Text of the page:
Written by B, e, n, ˚ó˚ó˚ó˚ó˚ó˚ó˚ó˚ó˚ó˚ó˚ó˚ó˚ó˚ó˚ó˚ó˚ó˚ó˚ó˚ó˚ó˚ó˚ó˚ó˚ó˚ó˚ó˚ó˚ó˚ó˚ó˚ó˚ó˚ó˚ó˚ó˚ó˚ó˚ó˚ó˚ó˚ó˚ó˚ó˚ó˚ó˚ó˚ó˚ó˚ó˚ó˚ó˚ó˚ó˚ó˚ó˚ó˚ó˚ó˚ó˚ó˚ó˚ó˚ó˚ó˚ó˚ó˚ó˚ó˚ó˚ó˚ó˚ó˚ó˚ó˚ó˚ó˚ó˚ó˚ó˚ó˚ó˚ó˚ó˚ó˚ó˚ó˚ó˚ó˚ó˚ó˚ó˚ó˚ó˚ó˚ó˚ó˚ó˚ó˚ó˚ó˚ó˚ó˚ó˚ó˚ó˚ó˚ó˚ó˚ó˚ó˚ó˚ó˚ó˚ó˚ó˚ó˚ó˚ó˚ó˚ó˚ó˚ó˚ó˚ó˚ó˚ó˚ó˚ó˚ó˚ó˚ó˚ó˚ó˚ó˚ó˚ó˚ó˚ó˚ó˚ó˚ó˚ó˚ó˚ó˚ó˚ó˚ó˚ó˚ó˚ó˚ó˚ó˚ó˚ó˚ó˚ó˚ó˚ó˚ó˚ó˚ó˚ó˚ó˚ó˚ó˚ó˚ó˚ó˚ó˚ó˚ó˚ó˚ó˚ó˚ó˚ó˚ó˚ó˚ó˚ó˚ó˚ó˚ó˚ó˚ó˚ó˚ó˚ó˚ó˚ó˚ó˚ó˚ó˚ó˚ó˚ó˚ó˚ó˚ó˚ó˚ó˚ó˚ó˚ó˚ó˚ó˚ó˚ó˚ó˚ó˚ó˚ó˚ó˚ó˚ó˚ó˚ó˚ó˚ó˚ó˚ó˚ó˚ó˚ó˚ó˚ó˚ó˚ó˚ó˚ó˚ó˚ó˚ó˚ó˚ó˚ó˚ó˚ó˚ó˚ó˚ó˚░ ˚°˚˚˚˚˚˚˚˚ɹ˚˚˚˚˚˚˚˚˚˚˚˚˚˚˚ ˚⃝/⃝/⃝/)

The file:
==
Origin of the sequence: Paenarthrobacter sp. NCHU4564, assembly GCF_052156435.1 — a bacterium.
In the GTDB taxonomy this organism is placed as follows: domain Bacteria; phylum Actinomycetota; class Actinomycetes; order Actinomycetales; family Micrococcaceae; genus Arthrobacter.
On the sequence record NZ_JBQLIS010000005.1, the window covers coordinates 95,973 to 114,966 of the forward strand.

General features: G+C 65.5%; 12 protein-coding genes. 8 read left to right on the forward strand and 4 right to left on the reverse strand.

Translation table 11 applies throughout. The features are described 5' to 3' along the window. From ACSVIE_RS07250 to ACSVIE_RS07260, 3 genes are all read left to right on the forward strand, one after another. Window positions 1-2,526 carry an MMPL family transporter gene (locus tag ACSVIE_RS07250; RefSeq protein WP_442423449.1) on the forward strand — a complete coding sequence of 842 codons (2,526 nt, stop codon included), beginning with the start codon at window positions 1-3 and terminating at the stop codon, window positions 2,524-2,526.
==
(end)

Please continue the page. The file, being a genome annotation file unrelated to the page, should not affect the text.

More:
I saw a crate full of records for sale at the record store at our local mall earlier this week. It’s one of those albums from the 1980s I’ve been waiting to hear for more than 30 years.
My car chugged to the gas station to pump up my check account.
At first glance, I didn’t pay much attention.
One by one, the workers came by and engaged me in conversation about life and the value of my purchases. As they were retiring to their lounge chairs and slippers, I smiled at the record wrapped in its bright yellow storage box.
I was ready to go home and dust off the album collection and relax for a little while.